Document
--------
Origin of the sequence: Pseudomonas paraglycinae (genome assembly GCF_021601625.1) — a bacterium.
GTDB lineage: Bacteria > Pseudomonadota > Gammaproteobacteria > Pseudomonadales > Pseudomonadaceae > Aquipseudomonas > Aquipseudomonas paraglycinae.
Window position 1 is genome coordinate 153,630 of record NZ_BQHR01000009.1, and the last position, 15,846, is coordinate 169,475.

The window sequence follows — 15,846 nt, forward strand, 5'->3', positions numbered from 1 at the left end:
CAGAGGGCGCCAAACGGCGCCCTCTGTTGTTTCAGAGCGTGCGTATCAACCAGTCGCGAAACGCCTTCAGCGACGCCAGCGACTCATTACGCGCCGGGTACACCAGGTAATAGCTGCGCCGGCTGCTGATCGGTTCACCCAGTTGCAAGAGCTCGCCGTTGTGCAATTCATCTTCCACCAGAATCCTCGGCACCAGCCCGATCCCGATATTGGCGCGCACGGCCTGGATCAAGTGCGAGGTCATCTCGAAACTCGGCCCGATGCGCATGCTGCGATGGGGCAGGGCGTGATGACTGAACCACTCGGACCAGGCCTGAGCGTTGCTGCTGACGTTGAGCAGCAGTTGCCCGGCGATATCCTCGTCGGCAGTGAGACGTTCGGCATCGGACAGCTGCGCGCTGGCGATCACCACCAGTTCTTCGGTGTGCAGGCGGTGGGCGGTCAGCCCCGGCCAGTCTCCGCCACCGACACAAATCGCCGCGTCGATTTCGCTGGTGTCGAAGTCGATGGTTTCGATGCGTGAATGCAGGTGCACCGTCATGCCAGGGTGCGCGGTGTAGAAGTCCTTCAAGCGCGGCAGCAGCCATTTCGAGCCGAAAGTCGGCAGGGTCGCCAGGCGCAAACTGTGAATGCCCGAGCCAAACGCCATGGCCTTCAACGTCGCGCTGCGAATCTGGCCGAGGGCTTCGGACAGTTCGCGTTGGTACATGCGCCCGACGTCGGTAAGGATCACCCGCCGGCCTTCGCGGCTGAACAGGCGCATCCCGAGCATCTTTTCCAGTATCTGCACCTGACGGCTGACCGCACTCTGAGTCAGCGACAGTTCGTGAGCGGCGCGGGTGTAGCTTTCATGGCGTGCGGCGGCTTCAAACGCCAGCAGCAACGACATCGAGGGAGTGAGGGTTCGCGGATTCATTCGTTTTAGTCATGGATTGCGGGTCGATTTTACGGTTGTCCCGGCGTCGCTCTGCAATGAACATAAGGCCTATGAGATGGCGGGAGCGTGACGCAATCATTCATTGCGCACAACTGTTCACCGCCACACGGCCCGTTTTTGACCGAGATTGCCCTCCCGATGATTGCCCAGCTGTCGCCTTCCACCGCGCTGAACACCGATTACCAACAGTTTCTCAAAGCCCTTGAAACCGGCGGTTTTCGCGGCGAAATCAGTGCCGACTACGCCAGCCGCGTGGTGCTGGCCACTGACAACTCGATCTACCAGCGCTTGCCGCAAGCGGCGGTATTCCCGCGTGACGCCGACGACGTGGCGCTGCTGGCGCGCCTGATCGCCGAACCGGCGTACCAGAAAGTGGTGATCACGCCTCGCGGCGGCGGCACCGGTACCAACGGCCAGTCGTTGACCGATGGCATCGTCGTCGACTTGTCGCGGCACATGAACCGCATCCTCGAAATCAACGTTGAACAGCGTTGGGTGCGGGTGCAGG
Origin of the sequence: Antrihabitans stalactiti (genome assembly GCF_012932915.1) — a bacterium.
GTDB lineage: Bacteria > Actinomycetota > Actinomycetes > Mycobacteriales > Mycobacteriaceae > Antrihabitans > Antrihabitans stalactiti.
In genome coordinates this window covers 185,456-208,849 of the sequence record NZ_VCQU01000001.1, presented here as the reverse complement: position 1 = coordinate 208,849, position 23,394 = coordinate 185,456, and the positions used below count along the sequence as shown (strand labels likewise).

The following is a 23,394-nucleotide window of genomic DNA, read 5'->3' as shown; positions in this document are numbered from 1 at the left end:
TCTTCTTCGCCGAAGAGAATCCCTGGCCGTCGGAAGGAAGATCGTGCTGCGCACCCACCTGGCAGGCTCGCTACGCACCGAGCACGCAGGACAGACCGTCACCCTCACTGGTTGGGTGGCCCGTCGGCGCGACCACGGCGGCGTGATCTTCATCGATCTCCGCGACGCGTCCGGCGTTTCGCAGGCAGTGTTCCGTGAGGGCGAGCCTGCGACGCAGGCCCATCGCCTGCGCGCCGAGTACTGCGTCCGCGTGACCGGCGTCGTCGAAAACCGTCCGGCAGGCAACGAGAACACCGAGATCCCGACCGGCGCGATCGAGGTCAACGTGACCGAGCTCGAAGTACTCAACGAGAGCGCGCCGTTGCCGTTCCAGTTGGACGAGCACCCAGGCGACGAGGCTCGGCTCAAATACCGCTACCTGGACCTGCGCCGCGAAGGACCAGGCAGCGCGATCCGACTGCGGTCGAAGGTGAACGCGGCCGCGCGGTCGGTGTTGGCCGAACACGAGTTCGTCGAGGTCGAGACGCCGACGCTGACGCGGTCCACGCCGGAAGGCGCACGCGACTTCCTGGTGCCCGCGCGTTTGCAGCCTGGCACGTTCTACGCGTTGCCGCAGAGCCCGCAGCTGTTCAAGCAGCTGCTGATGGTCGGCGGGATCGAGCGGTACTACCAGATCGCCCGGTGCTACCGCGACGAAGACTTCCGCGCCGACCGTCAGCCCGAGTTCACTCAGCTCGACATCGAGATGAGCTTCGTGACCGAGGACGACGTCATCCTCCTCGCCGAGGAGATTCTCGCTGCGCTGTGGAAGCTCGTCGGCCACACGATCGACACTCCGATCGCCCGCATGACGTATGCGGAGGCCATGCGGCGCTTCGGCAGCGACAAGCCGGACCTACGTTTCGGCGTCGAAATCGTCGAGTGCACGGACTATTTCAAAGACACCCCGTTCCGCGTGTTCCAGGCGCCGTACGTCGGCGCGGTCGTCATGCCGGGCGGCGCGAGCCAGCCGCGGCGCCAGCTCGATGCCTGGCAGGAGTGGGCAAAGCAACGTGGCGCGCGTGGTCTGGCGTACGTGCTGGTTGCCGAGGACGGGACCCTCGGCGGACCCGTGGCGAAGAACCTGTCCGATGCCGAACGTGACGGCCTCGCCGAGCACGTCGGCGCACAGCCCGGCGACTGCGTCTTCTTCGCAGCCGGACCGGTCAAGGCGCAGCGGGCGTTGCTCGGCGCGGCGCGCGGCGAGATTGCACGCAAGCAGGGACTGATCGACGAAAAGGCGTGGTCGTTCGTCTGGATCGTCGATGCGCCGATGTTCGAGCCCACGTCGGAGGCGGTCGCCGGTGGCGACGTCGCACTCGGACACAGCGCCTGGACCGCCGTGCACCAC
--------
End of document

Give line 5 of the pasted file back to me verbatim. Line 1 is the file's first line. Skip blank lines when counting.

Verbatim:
CAGAGGGCGCCAAACGGCGCCCTCTGTTGTTTCAGAGCGTGCGTATCAACCAGTCGCGAAACGCCTTCAGCGACGCCAGCGACTCATTACGCGCCGGGTACACCAGGTAATAGCTGCGCCGGCTGCTGATCGGTTCACCCAGTTGCAAGAGCTCGCCGTTGTGCAATTCATCTTCCACCAGAATCCTCGGCACCAGCCCGATCCCGATATTGGCGCGCACGGCCTGGATCAAGTGCGAGGTCATCTCGAAACTCGGCCCGATGCGCATGCTGCGATGGGGCAGGGCGTGATGACTGAACCACTCGGACCAGGCCTGAGCGTTGCTGCTGACGTTGAGCAGCAGTTGCCCGGCGATATCCTCGTCGGCAGTGAGACGTTCGGCATCGGACAGCTGCGCGCTGGCGATCACCACCAGTTCTTCGGTGTGCAGGCGGTGGGCGGTCAGCCCCGGCCAGTCTCCGCCACCGACACAAATCGCCGCGTCGATTTCGCTGGTGTCGAAGTCGATGGTTTCGATGCGTGAATGCAGGTGCACCGTCATGCCAGGGTGCGCGGTGTAGAAGTCCTTCAAGCGCGGCAGCAGCCATTTCGAGCCGAAAGTCGGCAGGGTCGCCAGGCGCAAACTGTGAATGCCCGAGCCAAACGCCATGGCCTTCAACGTCGCGCTGCGAATCTGGCCGAGGGCTTCGGACAGTTCGCGTTGGTACATGCGCCCGACGTCGGTAAGGATCACCCGCCGGCCTTCGCGGCTGAACAGGCGCATCCCGAGCATCTTTTCCAGTATCTGCACCTGACGGCTGACCGCACTCTGAGTCAGCGACAGTTCGTGAGCGGCGCGGGTGTAGCTTTCATGGCGTGCGGCGGCTTCAAACGCCAGCAGCAACGACATCGAGGGAGTGAGGGTTCGCGGATTCATTCGTTTTAGTCATGGATTGCGGGTCGATTTTACGGTTGTCCCGGCGTCGCTCTGCAATGAACATAAGGCCTATGAGATGGCGGGAGCGTGACGCAATCATTCATTGCGCACAACTGTTCACCGCCACACGGCCCGTTTTTGACCGAGATTGCCCTCCCGATGATTGCCCAGCTGTCGCCTTCCACCGCGCTGAACACCGATTACCAACAGTTTCTCAAAGCCCTTGAAACCGGCGGTTTTCGCGGCGAAATCAGTGCCGACTACGCCAGCCGCGTGGTGCTGGCCACTGACAACTCGATCTACCAGCGCTTGCCGCAAGCGGCGGTATTCCCGCGTGACGCCGACGACGTGGCGCTGCTGGCGCGCCTGATCGCCGAACCGGCGTACCAGAAAGTGGTGATCACGCCTCGCGGCGGCGGCACCGGTACCAACGGCCAGTCGTTGACCGATGGCATCGTCGTCGACTTGTCGCGGCACATGAACCGCATCCTCGAAATCAACGTTGAACAGCGTTGGGTGCGGGTGCAGG